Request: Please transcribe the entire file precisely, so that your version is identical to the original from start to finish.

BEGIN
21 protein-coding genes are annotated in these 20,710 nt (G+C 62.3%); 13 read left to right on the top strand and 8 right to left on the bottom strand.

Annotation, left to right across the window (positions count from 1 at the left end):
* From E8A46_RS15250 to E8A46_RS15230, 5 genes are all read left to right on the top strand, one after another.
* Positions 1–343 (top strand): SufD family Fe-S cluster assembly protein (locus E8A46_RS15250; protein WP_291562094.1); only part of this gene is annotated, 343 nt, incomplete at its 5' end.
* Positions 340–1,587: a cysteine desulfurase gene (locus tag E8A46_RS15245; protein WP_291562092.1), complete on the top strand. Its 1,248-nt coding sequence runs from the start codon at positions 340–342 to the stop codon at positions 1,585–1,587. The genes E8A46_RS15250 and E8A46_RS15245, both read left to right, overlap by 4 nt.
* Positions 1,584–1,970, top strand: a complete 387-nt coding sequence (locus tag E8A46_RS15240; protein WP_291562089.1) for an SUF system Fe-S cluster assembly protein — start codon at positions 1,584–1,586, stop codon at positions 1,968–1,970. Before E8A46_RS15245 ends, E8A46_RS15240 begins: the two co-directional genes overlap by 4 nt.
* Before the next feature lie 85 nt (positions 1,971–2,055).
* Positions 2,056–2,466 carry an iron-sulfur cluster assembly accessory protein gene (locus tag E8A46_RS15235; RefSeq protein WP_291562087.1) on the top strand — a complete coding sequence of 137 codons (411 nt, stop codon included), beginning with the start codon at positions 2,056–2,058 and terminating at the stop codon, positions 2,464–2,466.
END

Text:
21 protein-coding genes are annotated in these 20,710 nt (G+C 62.3%); 13 read left to right on the top strand and 8 right to left on the bottom strand.

Annotation, left to right across the window (positions count from 1 at the left end):
* From E8A46_RS15250 to E8A46_RS15230, 5 genes are all read left to right on the top strand, one after another.
* Positions 1–343 (top strand): SufD family Fe-S cluster assembly protein (locus E8A46_RS15250; protein WP_291562094.1); only part of this gene is annotated, 343 nt, incomplete at its 5' end.
* Positions 340–1,587: a cysteine desulfurase gene (locus tag E8A46_RS15245; protein WP_291562092.1), complete on the top strand. Its 1,248-nt coding sequence runs from the start codon at positions 340–342 to the stop codon at positions 1,585–1,587. The genes E8A46_RS15250 and E8A46_RS15245, both read left to right, overlap by 4 nt.
* Positions 1,584–1,970, top strand: a complete 387-nt coding sequence (locus tag E8A46_RS15240; protein WP_291562089.1) for an SUF system Fe-S cluster assembly protein — start codon at positions 1,584–1,586, stop codon at positions 1,968–1,970. Before E8A46_RS15245 ends, E8A46_RS15240 begins: the two co-directional genes overlap by 4 nt.
* Before the next feature lie 85 nt (positions 1,971–2,055).
* Positions 2,056–2,466 carry an iron-sulfur cluster assembly accessory protein gene (locus tag E8A46_RS15235; RefSeq protein WP_291562087.1) on the top strand — a complete coding sequence of 137 codons (411 nt, stop codon included), beginning with the start codon at positions 2,056–2,058 and terminating at the stop codon, positions 2,464–2,466.